I had fun at some farms at Choa Chu Kang the other day with my friends. I guess Singaporeans familiar with the farms in that area can straight away pick out which farms these pictures are from.
That was Hay Dairies. I went in the afternoon and the milking time (9am-11am) was already over, so there was not much to see there. A 5 minutes walk around the area ended our walk. We didn’t get any where near the goats too, thus the distant pictures.
It was kind of smelly There was this prominent smell of natural excretion, and this is what makes the goat farm what it is. You can spot the two goats turning to look at me to pose for the picture on the second picture, and this mild act of theirs is almost enough for me to squeal in delight about how adorable and responsive these goats are. Nonetheless, the owners seem to be passionate in maintaining the farm and all the goats seem to lead decent lives.
A 200ml of goat milk (in either original or chocolate flavour) costs $2. I could treat myself to one once in a while.
Take bus 975 from Choa Chu Kang bus interchange and get off at the stop after Lim Chu Kang Lane 4. A short 2 minutes walk will bring you to the farm. The bus ride took about 20 minutes.
Qian Hu…. There is a great variety of fishes there. More of domestic fishes though. But there’s this polka dot stingray there too which I didn’t manage to get a picture of.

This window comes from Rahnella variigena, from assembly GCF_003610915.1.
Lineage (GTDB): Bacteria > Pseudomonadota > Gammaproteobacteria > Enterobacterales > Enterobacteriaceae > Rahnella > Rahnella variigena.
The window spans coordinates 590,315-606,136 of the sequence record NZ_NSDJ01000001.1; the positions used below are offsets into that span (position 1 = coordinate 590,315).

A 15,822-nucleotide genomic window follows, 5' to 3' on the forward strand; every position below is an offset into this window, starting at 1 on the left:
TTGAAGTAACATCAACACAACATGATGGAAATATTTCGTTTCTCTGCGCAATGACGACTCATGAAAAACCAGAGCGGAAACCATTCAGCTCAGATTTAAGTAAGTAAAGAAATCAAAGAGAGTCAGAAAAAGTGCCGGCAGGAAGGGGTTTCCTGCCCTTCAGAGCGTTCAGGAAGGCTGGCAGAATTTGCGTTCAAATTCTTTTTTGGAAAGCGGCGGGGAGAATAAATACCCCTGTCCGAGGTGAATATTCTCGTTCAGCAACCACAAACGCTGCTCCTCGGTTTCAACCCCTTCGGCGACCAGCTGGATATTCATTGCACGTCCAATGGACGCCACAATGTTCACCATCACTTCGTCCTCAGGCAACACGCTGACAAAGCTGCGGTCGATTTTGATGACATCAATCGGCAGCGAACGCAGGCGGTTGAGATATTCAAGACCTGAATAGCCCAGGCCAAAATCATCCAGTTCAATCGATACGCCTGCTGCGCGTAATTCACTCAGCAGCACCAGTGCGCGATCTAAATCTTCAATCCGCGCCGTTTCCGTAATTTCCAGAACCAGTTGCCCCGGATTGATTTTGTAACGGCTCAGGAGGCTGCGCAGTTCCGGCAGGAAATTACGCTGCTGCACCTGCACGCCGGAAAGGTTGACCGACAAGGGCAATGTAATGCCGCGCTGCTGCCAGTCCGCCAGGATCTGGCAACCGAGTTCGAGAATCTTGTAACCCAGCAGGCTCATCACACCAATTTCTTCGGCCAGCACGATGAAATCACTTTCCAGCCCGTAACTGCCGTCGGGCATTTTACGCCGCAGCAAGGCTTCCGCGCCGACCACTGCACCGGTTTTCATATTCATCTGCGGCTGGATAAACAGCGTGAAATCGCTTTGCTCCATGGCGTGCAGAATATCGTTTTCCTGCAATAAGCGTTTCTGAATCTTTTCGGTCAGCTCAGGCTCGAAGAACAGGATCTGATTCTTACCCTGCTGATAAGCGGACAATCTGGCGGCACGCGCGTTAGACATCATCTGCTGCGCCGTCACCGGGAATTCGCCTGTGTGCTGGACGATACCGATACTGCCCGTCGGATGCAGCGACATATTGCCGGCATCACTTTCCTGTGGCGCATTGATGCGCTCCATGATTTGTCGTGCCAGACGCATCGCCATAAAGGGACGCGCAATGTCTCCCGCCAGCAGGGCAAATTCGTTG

Visiting Qian Hu brought back some of my childhood memories. I’ve gone there in Kindergarten before for net fishing. My family went through this phase where we were mildly obsessed with fishes, and we used to have Luo Han fish (with hopes that we can pick out the 4 digits to strike 4D) and Beta fish (better known as fighting fish in Chinese). Ah, those were the days where I as a child would stand in front of the fish tank for hours on end, transfixed on the fish’s every movement and every facial expression. Yes, my fishes did follow my fingers as I trace them across the tank.
You could spend a hour there if you’re a serious fish lover just counting the number of different colours of the fishes you saw there.
Take the free shuttle bus to Qian Hu fish farm from Choa Chu Kang interchange. (Yay! Well, it is a listed company after all.)
Did you get this right? Farmart, yes.
That mountain goat busy munching on the vegetables would be unmistakable. Though I must admit that the toads and rabbits there ain’t so iconic. Animals, animals, where do I start? Let’s just say that the farm could do with some pigs. Some horses. A scarecrow and a few farmers dressed in overalls. A few of Charlotte’s webs. Fine, it is called Animal Corner for a reason. The animal corner at Farmart may just be nothing compared to a real farm, but it’s enough to make me feel like a child again. Because humans, animals and nature were meant to coexist. I think the classes of kindergarten students at the farm contributed to this feeling, too.
There was practically nothing worth looking at the row of shops though.
Take the bus to Farmart at the bus stop diagonally across Lot 1, under the MRT track. $1 for a one-way ride.